Category: personnelSource: nytJan 23rd, 2023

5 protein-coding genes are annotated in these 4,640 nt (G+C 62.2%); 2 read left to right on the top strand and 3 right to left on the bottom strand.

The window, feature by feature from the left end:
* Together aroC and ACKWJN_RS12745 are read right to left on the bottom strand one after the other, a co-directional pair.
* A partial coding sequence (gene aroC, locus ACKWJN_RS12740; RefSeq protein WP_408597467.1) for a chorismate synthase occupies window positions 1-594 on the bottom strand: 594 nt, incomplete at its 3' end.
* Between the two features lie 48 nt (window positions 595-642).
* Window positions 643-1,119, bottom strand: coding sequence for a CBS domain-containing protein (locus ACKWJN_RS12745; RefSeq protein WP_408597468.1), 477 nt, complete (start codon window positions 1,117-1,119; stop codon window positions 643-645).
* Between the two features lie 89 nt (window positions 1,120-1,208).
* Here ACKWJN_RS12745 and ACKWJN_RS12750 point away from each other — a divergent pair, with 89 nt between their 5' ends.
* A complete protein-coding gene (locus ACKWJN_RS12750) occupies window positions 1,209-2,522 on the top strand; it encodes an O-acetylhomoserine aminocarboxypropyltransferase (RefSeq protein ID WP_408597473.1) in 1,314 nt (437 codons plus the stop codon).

Charlie Javice has been fooling the world for years, long before founding Frank or allegedly defrauding JP Morgan. Here"s why they bought it.